The Lord of the Rings: The Motion Picture Trilogy (Extended Editions)
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The surviving members of the Fellowship, with the help of the Elves, have defended the kingdom of Rohan at Helm’s Deep, as Gollum leads Frodo and Sam ever closer to Mordor. But Sauron is marching an even larger orc army, led by the vile Witch King, to the defenseless city of Minas Tirith. If it falls, so too will Gondor, and all hope for the world of men will be lost. Gandalf races to the city with Pippin to sound the alarm, while Aragorn, Legolas, Gimli, and Merry attempt to convince King Theoden of Rohan to ride to its defense. With the fate of Middle-earth about to be decided in a last, massive battle on the fields of Pelennor, Aragorn must finally accept his destiny. And Frodo and Sam will face the ultimate test of friendship, and their very lives, in their quest to destroy the One Ring. films in the Lord of the Rings trilogy. These new discs are sourced from the same recent masters as 2020's 4K trilogy set and are Here, the filmmakers discuss how they reworked the book into filming shape, and what didn't make the cut (even after filming stopped) especially a cut scene featuring Aragorn fighting Sauron — which was thought needed to give the final struggle to destroy the ring more drama, though proved unnecessary — and the absence of the long missed "Scowering of the Shire" sequence. There's also a frank discussion of the film's multiple endings. In this section one can also see the early animatics for the Sauron-Aragorn fight (5 min.).
Lord of the Rings Trilogy (Extended Edition) Blu-ray The Lord of the Rings Trilogy (Extended Edition) Blu-ray
You might be wondering next: Does this new 4K remaster really make that big of a difference? Is the image and sound really improved over the previous Blu-ray release? The answer to that is: HELL yes. However, if you don’t already have them, you’ll need to get a 4K display, a 4K Ultra HD Blu-ray player, and a surround sound system that’s compatible with Dolby Atmos. Warner’s new 4K Ultra HD release includes both the Theatrical Cuts and Extended Editions of each film, the former contained on a single UHD disc for each film while the latter are split over two UHD discs each. So let’s take a look at the A/V quality of each remastered film one by one… The Middle-Earth Atlas is an interactive map where you can follow the journey of Frodo or Gandalf, with clips from the film. And, finally, “New Zealand as Middle-earth” (10 min.) covers seven of the film’s locations.
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There is a difference between adaptation and translation, and perhaps it’s natural for fans of a beloved story to look to accuracy before quality. But a novel is not a movie, and adaptations have to make choices — and not just about what something that existed only in text looks like when it’s a living, breathing, costumed actor. It’s not a story of heroes or superheroes,” he says. “It’s a story of regular people who set out to save their world.” Designing and Building Middle-earth” offers “Designing Middle-earth” (41 min.) gives props to the creative team behind the look of the film, while “Weta Workshop” (43 min.) gives the make-up and effects guys their due, and “Costume Design” (12 min.) highlights the self-evident. There are also two still galleries for design, broken into numerous subsections covering the people and the realms, with some of the stills coming with commentary.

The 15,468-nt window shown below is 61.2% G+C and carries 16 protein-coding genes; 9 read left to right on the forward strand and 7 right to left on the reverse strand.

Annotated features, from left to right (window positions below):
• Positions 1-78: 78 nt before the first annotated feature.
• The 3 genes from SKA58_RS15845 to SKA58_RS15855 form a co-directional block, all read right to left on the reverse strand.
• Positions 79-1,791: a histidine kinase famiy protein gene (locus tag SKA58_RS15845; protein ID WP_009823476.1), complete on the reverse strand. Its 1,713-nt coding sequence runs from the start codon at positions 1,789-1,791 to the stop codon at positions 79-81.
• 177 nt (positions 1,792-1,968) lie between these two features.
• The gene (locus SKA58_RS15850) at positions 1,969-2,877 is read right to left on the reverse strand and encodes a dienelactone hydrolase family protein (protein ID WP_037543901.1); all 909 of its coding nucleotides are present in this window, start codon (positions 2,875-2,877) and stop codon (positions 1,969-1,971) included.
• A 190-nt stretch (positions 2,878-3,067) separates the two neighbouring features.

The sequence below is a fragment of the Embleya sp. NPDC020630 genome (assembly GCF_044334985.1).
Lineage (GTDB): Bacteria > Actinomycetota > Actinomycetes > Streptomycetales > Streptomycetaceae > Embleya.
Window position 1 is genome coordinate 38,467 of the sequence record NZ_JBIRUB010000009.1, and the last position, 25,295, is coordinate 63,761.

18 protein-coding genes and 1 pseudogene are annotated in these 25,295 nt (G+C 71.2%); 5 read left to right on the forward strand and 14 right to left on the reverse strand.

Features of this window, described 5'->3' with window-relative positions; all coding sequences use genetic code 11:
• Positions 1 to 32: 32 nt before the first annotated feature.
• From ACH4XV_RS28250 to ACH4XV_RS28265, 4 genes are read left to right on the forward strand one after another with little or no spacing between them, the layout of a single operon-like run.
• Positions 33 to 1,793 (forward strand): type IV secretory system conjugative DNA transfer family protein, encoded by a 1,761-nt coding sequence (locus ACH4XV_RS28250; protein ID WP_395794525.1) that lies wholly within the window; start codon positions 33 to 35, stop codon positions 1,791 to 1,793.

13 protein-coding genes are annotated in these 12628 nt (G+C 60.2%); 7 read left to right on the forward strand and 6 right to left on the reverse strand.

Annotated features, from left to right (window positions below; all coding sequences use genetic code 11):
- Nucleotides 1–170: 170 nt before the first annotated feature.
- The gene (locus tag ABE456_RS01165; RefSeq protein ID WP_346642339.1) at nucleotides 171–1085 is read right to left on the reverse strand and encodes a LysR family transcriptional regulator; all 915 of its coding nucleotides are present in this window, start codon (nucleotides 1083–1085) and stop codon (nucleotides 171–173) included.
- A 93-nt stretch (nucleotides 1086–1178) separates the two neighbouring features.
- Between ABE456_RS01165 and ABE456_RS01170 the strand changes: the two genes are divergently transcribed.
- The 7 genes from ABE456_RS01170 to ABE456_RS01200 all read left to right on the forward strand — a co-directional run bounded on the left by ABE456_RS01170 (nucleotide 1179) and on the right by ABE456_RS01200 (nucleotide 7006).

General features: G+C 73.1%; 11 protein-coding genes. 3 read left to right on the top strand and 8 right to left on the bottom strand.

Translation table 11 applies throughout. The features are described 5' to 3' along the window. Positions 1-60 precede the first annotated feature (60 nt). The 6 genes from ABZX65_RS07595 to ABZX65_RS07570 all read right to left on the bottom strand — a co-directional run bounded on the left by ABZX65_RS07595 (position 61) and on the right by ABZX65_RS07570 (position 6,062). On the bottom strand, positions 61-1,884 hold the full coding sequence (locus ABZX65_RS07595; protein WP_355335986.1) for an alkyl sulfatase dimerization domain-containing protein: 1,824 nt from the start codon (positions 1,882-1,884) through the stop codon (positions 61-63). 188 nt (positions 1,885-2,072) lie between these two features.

The Lord of the Rings: The Motion Picture Trilogy (Extended The Lord of the Rings: The Motion Picture Trilogy (Extended
The longest addition is the one that fans (and Christopher Lee) have been clamoring for since it was announced that it was snipped: the resolution of Saruman (Lee) and Grima Wormtounge (Brad Dourif). But in finally seeing the sequence, it's easy to see why it was excised; though it caps off two characters who were prominent in the last film, their fates don't really advance the plot that much and the movie already has too much to cover before the battle for Minis Tirith. But it's a welcome addition just the same. The Extended Editions also fostered a sense of intimacy through hours and hours of filmed interviews on how the movies came together. There are Weta designers I can still recognize on sight today. Talking about how Viggo Mortensen breaks his toe on screen in The Two Towers — something you’d only know if you watched the special edition DVDs — is a meme now.The shape of Lord of the Rings movie fandom would be entirely different without the extended DVD releases. But even to the director himself, those versions of the movies are novelties, not the real thing.